Death was 2 weeks after arrest

          Mitchell was initially arrested by police on January 12, according to a Facebook post by the Walker County Sheriff's Office.
          The office received a call from a concerned family member that Mitchell made statements insinuating that he may harm himself or others, the department said.
          "When Deputies arrived, they observed Mitchell in the front yard of the residence. Mitchell immediately brandished a handgun, and fired at least one shot at Deputies before retreating into a wooded area behind his home," the post said.
          After a search that involved the SWAT team, Mitchell was located inside a large metal structure in the woods and taken into custody where he was booked into the Walker County jail on charges of attempted murder. Deputies also found drugs and a handgun in the structure, the post added.
          While he was incarcerated, the lawsuit claims officers on the overnight shift violated Mitchell's constitutional rights, with "deliberate indifference and malice," in intentionally exposing Mitchell to freezing temperatures.
          A video clip obtained by the plaintiff's attorney from a guard at the jail purports to show two officers carrying Mitchell into the back of a sheriff's office vehicle. According to the lawsuit, this video shows Mitchell being transported on January 26 to the hospital. CNN is unable to independently verify the video.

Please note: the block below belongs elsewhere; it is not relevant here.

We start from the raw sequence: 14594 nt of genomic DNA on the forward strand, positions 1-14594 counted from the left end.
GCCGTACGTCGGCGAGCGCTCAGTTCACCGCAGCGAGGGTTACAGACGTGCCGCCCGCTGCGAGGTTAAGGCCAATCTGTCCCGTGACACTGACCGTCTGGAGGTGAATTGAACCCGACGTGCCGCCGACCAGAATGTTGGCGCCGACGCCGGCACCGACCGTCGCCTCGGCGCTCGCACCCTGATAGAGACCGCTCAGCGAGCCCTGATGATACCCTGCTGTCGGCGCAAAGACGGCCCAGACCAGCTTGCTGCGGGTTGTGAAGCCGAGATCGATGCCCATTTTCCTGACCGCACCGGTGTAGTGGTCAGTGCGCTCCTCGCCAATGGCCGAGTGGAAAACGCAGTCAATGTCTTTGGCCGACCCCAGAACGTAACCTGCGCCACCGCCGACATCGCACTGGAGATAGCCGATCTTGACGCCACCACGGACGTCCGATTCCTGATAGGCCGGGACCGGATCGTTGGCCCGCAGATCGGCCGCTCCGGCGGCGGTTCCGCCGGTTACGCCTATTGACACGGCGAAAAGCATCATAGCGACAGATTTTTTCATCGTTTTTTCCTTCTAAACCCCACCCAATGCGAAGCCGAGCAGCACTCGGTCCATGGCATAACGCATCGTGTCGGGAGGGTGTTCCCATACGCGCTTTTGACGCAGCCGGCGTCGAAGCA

"No medical personnel appear in this portion of the security camera footage," the suit says.
          "This video clip captured events that took place at around 8:55 a.m. on January 26, 2023, after Tony had languished for five hours or more on a bare cement floor as his life trickled away, to the complete indifference of numerous corrections officers and medical staff," the suit continues.
          "Tony's internal body temperature was 72 degrees Fahrenheit when he arrived at Walker Baptist Hospital in the back seat of a sheriff's vehicle on the morning of January 26, 2023, brought there by sheriff's deputies who did not even bother to call an ambulance for him despite his obvious need for emergency medical treatment," the lawsuit alleges.
          The emergency room physician who treated Mitchell spent over three hours trying to resuscitate him, the lawsuit claims.
          "I am not sure what circumstances the patient was held in incarceration but it is difficult to understand a rectal temperature of 72 degrees (Fahrenheit) 22 degrees centigrade while someone is incarcerated in jail," the lawsuit says, quoting the doctor's note. "The cause of his hypothermia is not clear. It is possible he had an underlying medical condition resulting in hypothermia. I do not know if he could have been exposed to a cold environment. I do believe that hypothermia was the ultimate cause of his death."